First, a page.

FIFA has threatened to ban players from its competitions, including the World Cup, if they compete in a breakaway European Super League.
The world football governing body and all six of football's continental confederations issued a statement Thursday to reiterate that the proposed tournament, which would effectively replace the Champions League, would not be recognized or receive approval.
"In light of recent media speculation about the creation of a closed European 'Super League' by some European clubs, FIFA and the six confederations (AFC, CAF, Concacaf, CONMEBOL, OFC, and UEFA) once again would like to reiterate and strongly emphasize that such a competition would not be recognized by either FIFA or the respective confederation(s)," the statement read.
"Any club or player involved in such a competition would, as a consequence, not be allowed to participate in any competition organized by FIFA or their respective confederation."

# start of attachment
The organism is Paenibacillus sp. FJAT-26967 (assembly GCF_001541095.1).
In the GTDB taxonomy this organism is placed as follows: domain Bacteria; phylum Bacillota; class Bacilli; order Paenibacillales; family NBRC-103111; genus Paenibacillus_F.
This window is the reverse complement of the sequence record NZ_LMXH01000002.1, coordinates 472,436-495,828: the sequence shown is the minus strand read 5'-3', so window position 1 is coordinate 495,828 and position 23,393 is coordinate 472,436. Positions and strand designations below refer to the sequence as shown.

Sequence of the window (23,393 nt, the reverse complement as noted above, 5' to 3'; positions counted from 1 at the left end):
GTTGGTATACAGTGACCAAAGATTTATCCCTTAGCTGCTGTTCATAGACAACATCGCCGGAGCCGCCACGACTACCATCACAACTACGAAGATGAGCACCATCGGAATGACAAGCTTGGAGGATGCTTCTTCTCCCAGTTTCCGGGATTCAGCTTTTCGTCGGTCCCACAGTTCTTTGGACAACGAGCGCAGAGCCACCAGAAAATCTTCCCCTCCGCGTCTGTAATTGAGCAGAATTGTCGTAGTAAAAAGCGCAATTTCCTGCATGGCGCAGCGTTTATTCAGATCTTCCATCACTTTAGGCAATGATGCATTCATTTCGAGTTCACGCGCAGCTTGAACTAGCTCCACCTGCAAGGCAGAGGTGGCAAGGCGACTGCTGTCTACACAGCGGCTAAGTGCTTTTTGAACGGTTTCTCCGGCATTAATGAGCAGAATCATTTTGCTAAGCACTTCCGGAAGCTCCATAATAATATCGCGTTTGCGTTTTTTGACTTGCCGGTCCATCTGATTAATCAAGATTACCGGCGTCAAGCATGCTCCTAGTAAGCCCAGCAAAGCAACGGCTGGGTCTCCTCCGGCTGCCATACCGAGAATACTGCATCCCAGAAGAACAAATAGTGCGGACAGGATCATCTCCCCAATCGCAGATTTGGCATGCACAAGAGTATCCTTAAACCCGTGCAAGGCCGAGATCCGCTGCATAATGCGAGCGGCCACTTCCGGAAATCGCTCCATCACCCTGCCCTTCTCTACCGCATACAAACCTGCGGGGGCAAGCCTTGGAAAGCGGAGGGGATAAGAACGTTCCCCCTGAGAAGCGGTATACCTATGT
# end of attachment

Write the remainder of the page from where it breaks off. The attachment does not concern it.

Reports emerged in October suggesting that Wall Street bank JP Morgan, Liverpool, and Manchester United, as well as other wealthy clubs from England, France, Germany, Italy, and Spain, were in talks about forming a new 18-team competition.
Outgoing Barcelona president Josep Maria Bartomeu announced in late October that the five-time Champions League winners had accepted an invitation to play in the league, which would be named the "European Premier League."
After Bartomeu's bombshell, UEFA reiterated its strong opposition to a European Super League, saying: "The principles of solidarity, promotion, relegation, and of open leagues are non-negotiable."